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Stopping Docker Containers Gracefully

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Stopping Docker Containers Gracefully

Learn how to correctly start and stop Docker containers.

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I started to work with Docker containers two years ago. You can find my dockerfile examples here: https://github.com/komljen/dockerfile-examples

This was my playground for testing, but after I started to work on enterprise-level applications deployment using Docker I found out that there were a lot of things I was doing wrong. One of them was how I started an application inside Docker.

Almost all my dockerfiles have some bash script at the end to do some minor changes inside containers and to finally start the application. I usually add this script to CMD instruction in the Dockerfile. I though there isn’t anything wrong with that, except that Docker stopped working as it should.

The problem is that when you run bash script it will get PID 1 and your application is a child process with PPID 1. Bash will not forward SIGTERM signal to your application when you run docker stop. Instead, the container will be killed after 10 seconds of timeout which is the default with the docker stop command. This timeout can be adjusted.

There is an easy way to handle this with the “exec” command inside a bash script. It will replace the shell without creating a new process and your application will get PID 1. Let’s test both scenarios first.

For testing purposes I will use this simple redis dockerfile:

FROM ubuntu:trusty

ENV DEBIAN_FRONTEND noninteractive

RUN \
  apt-get update && \
  apt-get -y install \
          software-properties-common && \
  add-apt-repository -y ppa:chris-lea/redis-server && \
  apt-get update && \
  apt-get -y install \
          redis-server && \
  rm -rf /var/lib/apt/lists/*

COPY start.sh start.sh

EXPOSE 6379
RUN rm /usr/sbin/policy-rc.d
CMD ["/start.sh"]

And here is the start.sh script which will change some recommended kernel settings for redis container (docker must be started with privileged set to true):

#!/usr/bin/env bash
# Disable THP Support in kernel
echo never > /sys/kernel/mm/transparent_hugepage/enabled
# TCP backlog setting (defaults to 128)
sysctl -w net.core.somaxconn=16384
#-------------------------------------------------------------------------------
/usr/bin/redis-server

Now let’s build and run this container:

docker build -t my/redis .
docker run -d --privileged --name test my/redis

Then check what is running inside the redis container:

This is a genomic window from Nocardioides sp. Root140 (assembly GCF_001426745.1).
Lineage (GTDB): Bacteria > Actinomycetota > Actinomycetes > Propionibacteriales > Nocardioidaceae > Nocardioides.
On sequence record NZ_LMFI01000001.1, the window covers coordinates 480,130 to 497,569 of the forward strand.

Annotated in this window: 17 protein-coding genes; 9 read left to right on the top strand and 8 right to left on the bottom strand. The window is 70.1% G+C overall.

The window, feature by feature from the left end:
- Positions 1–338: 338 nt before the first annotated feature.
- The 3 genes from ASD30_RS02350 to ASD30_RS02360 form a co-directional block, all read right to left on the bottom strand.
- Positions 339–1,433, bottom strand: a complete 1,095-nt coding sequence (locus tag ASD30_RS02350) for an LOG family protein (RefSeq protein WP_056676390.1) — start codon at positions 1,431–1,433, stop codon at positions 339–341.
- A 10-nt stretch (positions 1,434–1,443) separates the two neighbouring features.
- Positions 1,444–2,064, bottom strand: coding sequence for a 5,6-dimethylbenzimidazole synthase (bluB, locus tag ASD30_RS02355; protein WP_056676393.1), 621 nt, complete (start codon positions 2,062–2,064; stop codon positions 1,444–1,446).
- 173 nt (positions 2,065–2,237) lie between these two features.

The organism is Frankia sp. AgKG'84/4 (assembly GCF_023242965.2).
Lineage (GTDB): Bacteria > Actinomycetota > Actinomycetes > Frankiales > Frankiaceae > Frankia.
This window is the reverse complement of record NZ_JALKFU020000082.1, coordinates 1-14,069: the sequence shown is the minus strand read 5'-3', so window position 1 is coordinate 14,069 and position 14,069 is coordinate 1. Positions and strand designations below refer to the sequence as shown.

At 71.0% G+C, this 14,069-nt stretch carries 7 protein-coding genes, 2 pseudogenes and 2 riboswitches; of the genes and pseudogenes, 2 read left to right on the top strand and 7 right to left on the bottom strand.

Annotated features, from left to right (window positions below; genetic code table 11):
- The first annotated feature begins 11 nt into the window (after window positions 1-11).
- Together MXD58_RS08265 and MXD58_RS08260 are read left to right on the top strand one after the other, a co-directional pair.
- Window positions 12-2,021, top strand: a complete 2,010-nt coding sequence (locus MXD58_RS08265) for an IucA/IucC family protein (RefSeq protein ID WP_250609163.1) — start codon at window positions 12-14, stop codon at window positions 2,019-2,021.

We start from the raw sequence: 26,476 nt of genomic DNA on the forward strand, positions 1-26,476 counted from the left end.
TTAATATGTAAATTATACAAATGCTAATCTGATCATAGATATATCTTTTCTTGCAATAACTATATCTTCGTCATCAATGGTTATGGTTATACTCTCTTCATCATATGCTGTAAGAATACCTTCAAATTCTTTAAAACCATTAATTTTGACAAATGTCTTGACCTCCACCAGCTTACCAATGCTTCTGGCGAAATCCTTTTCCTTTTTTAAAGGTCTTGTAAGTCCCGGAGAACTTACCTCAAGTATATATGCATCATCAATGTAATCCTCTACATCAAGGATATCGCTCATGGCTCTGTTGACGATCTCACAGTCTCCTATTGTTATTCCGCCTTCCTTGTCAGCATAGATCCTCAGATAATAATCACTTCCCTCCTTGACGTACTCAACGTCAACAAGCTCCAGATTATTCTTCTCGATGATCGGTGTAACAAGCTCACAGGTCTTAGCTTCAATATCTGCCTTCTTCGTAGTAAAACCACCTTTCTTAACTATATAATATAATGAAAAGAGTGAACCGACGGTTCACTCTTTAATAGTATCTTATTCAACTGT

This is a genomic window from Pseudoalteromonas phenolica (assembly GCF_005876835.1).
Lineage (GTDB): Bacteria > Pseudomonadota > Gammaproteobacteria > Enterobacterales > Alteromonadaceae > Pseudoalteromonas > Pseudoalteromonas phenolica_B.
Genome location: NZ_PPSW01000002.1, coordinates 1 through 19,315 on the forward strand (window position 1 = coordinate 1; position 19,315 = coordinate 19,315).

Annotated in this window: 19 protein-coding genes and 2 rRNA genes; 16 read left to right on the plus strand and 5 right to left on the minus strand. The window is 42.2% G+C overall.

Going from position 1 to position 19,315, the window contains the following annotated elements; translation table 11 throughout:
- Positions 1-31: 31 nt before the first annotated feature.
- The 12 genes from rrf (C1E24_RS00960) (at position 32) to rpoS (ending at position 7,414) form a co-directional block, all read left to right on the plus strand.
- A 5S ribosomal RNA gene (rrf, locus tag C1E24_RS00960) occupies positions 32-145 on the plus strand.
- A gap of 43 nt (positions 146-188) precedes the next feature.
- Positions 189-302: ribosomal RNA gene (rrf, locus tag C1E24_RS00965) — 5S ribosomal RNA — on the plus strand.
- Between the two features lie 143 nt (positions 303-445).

docker exec test ps -ef
  UID        PID  PPID  C STIME TTY          TIME CMD
  root         1     0  0 13:20 ?        00:00:00 bash /start.sh
  root         6     1  0 13:20 ?        00:00:00 /usr/bin/redis-server *:6379

Ok, so this is a problem. Now let’s try to stop this docker container:

docker stop test

After 10 seconds the container is killed, not gracefully stopped. We can see this if we check the log. Last message will be that redis is ready to accept connections:

docker logs test

To get this working we need to change the last line in start.sh script and to rebuild the image. We are adding exec before /usr/bin/redis-server command:

#!/usr/bin/env bash
# Disable THP Support in kernel
echo never > /sys/kernel/mm/transparent_hugepage/enabled
# TCP backlog setting (defaults to 128)
sysctl -w net.core.somaxconn=16384
#-------------------------------------------------------------------------------
exec /usr/bin/redis-server

Build, start and run ps -ef command again:

docker exec test ps -ef
  UID        PID  PPID  C STIME TTY          TIME CMD
  root         1     0  1 13:24 ?        00:00:00 /usr/bin/redis-server *:6379

As you can see now redis is running as PID 1, and docker stop will work just fine. Let's try it first and check the docker log again. You should see this message in the redis log:

Received SIGTERM scheduling shutdown...

This is how I’m using exec with postgres and tomcat containers where processes are not running with root user:

exec sudo -E -u tomcat7 $CATALINA_HOME/bin/catalina.sh run
exec su postgres -c "${POSTGRES_BIN} -D ${PGDATA} -c config_file=${CONF}"

Here processes will not be running with PID 1 because of sudo or su, however Docker stop works perfectly in both cases. The reason for this is that sudo and su commands will relay SIGTERM signal to child processes.

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Topics:
docker ,cloud ,containers

Published at DZone with permission of Alen Komljen, DZone MVB. See the original article here.

Opinions expressed by DZone contributors are their own.

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